Morel mushrooms linked to deadly outbreak in Montana: CDC



CDC 1

Morel mushrooms have been linked to a deadly outbreak in Montana last year, a study in the Center for Disease Control’s Morbidity and Mortality Weekly Report said Thursday.

According to the study, between March and April of last year, 51 people reported “mild to severe gastrointestinal illness” in the wake of eating at a restaurant in Bozeman, Mont. Three people were hospitalized and two people died. 

Following an inspection and the temporary closure of the restaurant, the Montana Department of Public Health and Human Services and Montana’s Gallatin City-County Health Department “collaborated with CDC to conduct a matched case-control study among restaurant patrons to help identify the source of the outbreak,” according to the study.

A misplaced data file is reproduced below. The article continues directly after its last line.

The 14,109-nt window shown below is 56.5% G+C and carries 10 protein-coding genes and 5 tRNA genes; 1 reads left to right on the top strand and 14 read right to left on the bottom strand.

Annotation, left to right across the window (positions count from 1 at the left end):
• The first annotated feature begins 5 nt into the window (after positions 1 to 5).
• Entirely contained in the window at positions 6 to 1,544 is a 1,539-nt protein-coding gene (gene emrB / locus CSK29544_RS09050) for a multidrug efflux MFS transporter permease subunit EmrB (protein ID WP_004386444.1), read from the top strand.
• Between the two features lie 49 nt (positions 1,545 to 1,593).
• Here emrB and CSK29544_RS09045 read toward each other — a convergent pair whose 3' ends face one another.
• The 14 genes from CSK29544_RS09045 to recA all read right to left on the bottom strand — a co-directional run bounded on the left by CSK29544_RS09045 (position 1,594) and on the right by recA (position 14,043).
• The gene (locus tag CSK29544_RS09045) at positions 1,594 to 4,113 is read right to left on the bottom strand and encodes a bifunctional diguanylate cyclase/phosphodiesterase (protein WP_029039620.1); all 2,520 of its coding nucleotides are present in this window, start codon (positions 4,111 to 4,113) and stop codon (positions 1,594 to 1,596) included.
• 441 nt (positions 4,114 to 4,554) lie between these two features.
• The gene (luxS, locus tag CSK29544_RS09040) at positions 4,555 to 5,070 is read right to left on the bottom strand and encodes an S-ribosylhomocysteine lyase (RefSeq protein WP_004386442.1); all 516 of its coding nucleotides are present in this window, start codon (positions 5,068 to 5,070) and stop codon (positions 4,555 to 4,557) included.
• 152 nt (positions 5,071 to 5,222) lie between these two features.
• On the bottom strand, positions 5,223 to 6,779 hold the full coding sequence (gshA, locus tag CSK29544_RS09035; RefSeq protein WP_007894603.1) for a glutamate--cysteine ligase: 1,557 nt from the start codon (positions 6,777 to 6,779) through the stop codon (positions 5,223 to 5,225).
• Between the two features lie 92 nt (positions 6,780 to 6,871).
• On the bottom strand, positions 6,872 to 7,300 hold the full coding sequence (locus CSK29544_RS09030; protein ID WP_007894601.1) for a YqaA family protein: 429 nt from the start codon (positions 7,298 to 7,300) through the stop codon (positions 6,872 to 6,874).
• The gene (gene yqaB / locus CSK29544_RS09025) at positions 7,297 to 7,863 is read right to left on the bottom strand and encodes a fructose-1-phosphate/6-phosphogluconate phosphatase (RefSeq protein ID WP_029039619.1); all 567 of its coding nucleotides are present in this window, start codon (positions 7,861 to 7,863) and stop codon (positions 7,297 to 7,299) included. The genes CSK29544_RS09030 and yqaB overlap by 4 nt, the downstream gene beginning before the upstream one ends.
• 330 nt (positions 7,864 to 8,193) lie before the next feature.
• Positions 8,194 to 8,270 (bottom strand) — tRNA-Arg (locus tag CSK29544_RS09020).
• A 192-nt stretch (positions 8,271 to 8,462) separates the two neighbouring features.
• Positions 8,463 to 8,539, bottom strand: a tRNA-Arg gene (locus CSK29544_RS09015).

“Consumption of morel mushrooms, which are generally considered edible, was strongly associated with gastrointestinal illness,” the study reads. “A dose-response relationship was identified, and consumption of raw morel mushrooms was more strongly associated with illness than was consumption of those that were at least partially cooked.”

After the outbreak, public service announcements were made regarding the consumption of morel mushrooms, the study said.

It also said the “investigation highlights the importance of prompt cross-agency communication and collaboration, the utility of epidemiologic studies in foodborne disease outbreak investigations, and the need for additional research about the impact of morel mushroom consumption on human health.”

“Although the toxins in morel mushrooms that might cause illness are not fully understood, proper preparation procedures, including thorough cooking, might help to limit adverse health effects,” the study continued.

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